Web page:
London 2012 Paralympics: Ellie Simmonds beats ‘killer fatigue’ for bronze
ELLIE Simmonds, the face of Britain’s Paralympic success so far, saw her hopes of a third gold medal dashed last night, but was beaming with delight after claiming a surprise bronze in the S6 50m freestyle.
The 17-year-old Swansea-based swimmer added to her medal haul in one of her least favoured events on a day which saw Britain add 16 medals – including four golds – to stay in second place in the medals table.
The teenager, who previously claimed two titles and two world records in the SM6 200m individual medley and S6 400m freestyle events, overcame “killer” fatigue to book her spot in last night’s final, having had little sleep and feeling “really achy” following her exertions in the pool on Monday.
As well as Simmonds’ bronze, British swimmers won a raft of medals as the London Games passed their halfway point.
Heather Frederiksen, 26, won gold with a powerful performance in the S8 100 metres backstroke. It was the sixth Paralympic medal of her career, and comes eight years after an accident left her with limited use of her right arm and leg.
An ecstastic Frederiksen, from Leigh, asked afterwards: “Did that really happen? I’m so, so pleased. I really wanted that. It means more than anyone could ever know.”
Moments earlier, Oliver Hynd from Nottingham took bronze in the S8 100 metres backstroke, although Sean Fraser, 22, from Edinburgh, finished fifth in the same event.
It was the second medal of the Games for Hynd. The 17-year-old, who has neuromuscular myopathy, previously won silver in the S8 400 metres freestyle.
Stephanie Millward won silver in the women’s 400m freestyle S9 and Matt Walker picked up his 12th Paralympic medal by winning bronze in the men’s 50m freestyle S7.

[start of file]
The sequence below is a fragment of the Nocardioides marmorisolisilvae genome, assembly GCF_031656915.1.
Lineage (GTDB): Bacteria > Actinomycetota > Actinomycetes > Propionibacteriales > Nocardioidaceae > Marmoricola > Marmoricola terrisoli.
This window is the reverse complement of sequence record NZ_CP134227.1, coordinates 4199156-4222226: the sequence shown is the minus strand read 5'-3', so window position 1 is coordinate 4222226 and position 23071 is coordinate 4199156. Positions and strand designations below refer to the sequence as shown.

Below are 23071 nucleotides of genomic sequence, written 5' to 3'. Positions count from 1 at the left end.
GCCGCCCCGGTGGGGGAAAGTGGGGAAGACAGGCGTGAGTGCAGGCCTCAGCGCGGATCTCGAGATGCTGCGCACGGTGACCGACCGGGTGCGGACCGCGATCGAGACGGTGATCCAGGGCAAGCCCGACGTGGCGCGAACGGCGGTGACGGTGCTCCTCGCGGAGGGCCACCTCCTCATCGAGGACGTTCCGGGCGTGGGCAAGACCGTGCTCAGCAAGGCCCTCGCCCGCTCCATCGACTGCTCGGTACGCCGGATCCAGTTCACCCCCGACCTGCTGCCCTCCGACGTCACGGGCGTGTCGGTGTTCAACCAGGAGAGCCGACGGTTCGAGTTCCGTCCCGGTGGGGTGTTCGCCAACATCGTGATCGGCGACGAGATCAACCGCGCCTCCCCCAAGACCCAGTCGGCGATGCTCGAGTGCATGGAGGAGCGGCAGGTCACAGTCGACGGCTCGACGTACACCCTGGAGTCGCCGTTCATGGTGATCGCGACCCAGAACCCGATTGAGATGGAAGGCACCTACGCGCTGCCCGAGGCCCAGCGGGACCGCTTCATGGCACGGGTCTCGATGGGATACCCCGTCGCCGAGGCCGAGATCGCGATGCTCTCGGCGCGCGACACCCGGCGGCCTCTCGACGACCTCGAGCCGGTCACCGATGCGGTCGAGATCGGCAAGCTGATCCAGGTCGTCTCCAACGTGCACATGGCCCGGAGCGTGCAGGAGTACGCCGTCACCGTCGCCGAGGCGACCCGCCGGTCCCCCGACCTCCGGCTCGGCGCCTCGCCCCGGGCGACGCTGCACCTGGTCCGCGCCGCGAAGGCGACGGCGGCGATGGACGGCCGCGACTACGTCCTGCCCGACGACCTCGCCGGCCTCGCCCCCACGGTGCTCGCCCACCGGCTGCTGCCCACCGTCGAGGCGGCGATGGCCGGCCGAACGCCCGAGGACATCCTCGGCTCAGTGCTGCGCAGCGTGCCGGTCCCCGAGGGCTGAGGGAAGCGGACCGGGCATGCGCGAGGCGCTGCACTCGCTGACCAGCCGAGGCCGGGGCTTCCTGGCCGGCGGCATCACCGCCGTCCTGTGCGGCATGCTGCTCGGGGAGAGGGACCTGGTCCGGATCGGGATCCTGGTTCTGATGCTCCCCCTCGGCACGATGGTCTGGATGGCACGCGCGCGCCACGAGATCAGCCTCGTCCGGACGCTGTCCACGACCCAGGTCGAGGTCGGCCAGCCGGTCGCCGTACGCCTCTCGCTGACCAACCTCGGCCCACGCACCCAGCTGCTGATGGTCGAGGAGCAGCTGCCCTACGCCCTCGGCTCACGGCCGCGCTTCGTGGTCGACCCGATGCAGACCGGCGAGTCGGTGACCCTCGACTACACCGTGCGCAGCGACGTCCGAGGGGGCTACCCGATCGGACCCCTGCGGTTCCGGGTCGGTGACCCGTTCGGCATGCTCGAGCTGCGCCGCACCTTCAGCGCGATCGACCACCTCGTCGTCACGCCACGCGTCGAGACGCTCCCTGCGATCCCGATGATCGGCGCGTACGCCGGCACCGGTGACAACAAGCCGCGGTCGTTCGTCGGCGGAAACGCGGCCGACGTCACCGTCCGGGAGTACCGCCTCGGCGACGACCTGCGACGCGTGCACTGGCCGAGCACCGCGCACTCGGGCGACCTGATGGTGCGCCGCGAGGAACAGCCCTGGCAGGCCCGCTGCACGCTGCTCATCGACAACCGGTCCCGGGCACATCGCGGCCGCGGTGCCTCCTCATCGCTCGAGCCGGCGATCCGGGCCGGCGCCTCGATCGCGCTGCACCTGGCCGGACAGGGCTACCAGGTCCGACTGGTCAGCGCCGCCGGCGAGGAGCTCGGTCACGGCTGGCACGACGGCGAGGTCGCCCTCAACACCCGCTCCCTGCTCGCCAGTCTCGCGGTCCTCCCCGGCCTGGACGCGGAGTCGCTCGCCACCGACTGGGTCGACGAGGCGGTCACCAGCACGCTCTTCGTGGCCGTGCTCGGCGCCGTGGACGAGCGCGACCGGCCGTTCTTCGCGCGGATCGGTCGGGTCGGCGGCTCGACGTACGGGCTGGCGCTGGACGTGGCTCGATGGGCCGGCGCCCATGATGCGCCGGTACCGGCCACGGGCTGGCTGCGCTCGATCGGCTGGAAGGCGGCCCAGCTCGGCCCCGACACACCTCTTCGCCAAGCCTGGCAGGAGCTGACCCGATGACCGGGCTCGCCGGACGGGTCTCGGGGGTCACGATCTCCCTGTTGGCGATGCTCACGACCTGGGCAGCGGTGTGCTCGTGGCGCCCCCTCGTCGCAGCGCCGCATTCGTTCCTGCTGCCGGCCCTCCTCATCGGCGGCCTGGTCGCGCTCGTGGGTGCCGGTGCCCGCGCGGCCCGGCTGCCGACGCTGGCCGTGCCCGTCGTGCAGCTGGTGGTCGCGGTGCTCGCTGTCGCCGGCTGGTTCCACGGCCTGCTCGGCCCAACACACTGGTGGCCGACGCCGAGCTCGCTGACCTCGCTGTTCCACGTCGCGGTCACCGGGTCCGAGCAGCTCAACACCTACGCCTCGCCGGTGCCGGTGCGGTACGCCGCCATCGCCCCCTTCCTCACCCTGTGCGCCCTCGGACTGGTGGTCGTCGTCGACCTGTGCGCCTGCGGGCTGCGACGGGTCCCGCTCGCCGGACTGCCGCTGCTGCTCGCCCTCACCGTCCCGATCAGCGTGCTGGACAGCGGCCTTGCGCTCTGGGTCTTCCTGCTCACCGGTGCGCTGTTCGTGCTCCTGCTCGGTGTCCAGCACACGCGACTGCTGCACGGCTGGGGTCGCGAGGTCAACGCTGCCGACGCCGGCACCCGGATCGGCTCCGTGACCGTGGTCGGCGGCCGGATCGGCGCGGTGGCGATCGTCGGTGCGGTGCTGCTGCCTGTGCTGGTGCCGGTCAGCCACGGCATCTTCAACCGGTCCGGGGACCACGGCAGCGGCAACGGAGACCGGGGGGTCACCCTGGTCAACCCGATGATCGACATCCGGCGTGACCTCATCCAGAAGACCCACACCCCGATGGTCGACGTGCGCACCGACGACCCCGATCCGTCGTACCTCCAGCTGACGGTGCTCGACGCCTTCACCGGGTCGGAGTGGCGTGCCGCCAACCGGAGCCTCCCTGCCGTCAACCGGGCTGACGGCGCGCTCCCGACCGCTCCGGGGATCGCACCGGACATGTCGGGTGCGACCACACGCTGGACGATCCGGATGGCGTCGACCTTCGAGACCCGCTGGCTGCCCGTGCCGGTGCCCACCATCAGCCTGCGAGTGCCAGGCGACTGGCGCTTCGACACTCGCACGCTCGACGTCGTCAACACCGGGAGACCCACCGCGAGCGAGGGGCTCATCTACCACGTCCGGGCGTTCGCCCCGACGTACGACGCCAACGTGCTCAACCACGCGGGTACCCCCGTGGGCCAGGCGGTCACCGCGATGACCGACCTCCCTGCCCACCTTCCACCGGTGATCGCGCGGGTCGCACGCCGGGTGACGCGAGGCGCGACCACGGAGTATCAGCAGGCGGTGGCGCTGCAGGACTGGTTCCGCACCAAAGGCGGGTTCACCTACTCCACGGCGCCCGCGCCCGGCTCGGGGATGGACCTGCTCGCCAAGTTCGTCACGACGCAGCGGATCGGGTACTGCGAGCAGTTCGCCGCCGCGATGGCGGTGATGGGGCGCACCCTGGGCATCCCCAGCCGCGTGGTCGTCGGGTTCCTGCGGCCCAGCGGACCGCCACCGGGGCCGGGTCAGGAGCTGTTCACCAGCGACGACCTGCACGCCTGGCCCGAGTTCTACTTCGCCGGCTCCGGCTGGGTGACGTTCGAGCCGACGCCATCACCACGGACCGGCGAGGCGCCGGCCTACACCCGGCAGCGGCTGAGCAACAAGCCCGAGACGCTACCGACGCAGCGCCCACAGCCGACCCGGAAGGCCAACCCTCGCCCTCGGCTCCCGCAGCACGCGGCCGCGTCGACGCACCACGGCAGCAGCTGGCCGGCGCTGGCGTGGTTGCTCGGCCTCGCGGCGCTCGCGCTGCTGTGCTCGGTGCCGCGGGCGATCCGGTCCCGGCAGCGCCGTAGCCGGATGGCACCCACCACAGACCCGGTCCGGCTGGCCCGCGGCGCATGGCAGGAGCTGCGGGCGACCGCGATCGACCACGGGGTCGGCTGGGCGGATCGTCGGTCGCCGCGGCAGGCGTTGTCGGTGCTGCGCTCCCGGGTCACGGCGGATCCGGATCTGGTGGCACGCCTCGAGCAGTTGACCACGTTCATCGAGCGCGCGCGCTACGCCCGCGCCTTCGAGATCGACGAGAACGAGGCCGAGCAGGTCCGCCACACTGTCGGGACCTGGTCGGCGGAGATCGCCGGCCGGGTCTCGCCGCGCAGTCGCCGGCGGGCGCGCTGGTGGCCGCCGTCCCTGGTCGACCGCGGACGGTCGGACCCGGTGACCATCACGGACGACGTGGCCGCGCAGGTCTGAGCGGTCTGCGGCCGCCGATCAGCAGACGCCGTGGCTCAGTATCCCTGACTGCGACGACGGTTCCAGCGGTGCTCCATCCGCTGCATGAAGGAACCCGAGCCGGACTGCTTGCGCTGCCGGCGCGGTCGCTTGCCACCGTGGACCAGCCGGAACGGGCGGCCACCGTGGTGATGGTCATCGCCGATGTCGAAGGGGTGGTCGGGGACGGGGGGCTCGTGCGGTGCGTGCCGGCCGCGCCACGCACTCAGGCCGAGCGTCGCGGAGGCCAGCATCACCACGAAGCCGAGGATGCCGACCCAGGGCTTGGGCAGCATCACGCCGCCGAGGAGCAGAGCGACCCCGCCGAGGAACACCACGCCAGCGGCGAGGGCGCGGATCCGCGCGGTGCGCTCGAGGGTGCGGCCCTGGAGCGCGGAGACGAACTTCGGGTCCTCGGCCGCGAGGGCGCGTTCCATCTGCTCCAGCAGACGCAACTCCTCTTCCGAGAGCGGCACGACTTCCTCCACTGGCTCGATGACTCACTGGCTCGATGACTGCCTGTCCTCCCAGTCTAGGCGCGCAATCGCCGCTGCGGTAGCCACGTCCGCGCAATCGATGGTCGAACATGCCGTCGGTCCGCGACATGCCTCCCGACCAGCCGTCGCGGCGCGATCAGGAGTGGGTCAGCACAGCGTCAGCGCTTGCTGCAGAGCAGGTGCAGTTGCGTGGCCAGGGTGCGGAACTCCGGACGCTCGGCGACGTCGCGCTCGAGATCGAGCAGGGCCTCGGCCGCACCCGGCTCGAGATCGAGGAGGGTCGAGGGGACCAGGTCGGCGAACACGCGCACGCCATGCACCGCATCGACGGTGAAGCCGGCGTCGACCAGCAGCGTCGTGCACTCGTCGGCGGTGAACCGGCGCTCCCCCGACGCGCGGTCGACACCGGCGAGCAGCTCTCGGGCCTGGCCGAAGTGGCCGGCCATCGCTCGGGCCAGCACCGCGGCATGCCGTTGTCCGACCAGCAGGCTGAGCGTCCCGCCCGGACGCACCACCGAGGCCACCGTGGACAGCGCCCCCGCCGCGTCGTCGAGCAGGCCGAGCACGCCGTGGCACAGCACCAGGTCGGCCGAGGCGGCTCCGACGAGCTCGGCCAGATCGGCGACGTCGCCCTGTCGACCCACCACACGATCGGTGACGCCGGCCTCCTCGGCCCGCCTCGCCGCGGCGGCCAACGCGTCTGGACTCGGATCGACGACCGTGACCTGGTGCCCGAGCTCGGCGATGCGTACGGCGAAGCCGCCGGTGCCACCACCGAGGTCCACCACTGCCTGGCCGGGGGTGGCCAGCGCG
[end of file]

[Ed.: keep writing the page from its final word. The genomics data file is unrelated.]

There were also rapturous scenes at the Olympic Stadium as wheelchair sprinter David Weir claimed his second gold medal of the Games as he won the men’s 1500m T54. Paul Blake secured silver in the T36 400m final, while Great Britain’s women won bronze in the 4x100m T35/T38.
David Devine won bronze in the 1500m T13 with an English record of 3:49.79.
Meanwhile, in equestrian dressage Sophie Christiansen grabbed gold in the grade Ia individual freestyle test on her horse Janeiro 6 with a score of 84.750. She became the first Briton to win three golds at a single Paralympic Games.
Sophie Wells won silver in the Grade 4 freestyle dressage, her second silver of the Games.
The 22-year-old from Lincoln, a member of the gold-medal wining British dressage team, was pipped to gold by Belgium’s Michele George.
She said: “It has just been the most incredible experience. I don’t think life will ever be the same again.”
Deborah Criddle delivered Britain its tenth medal from ten opportunities in the equestrian competitions at Greenwich after winning silver in the Grade 3 freestyle dressage, taking her tally for the Games to one gold – for the team – and two silvers.
Earlier in the day, archer Danielle Brown from Steeton in West Yorkshire successfully defended her Paralympic title with a victory over teammate Mel Clarke, to take gold in a tense women’s individual compound final at the Royal Artillery Barracks.
Brown, 24, who has complex regional pain syndrome in her feet, defeated 30-year-old Clarke 6-4 in a tense final.
She said: “I’ve been feeling the pressure the last couple of weeks, so to come here and keep my head in the right place, I’m chuffed to bits about that.”
In shooting, Matt Skelhon won bronze in the mixed R6-50m Rifle prone SH1.
The British boccia mixed team of Daniel Bentley, 28, from Chelmsford, Zoe Robinson, 18, from Bury, Nigel Murray, 48, from Leamington Spa, and David Smith, 23, from Eastleigh, secured bronze in the BC1-2 category.
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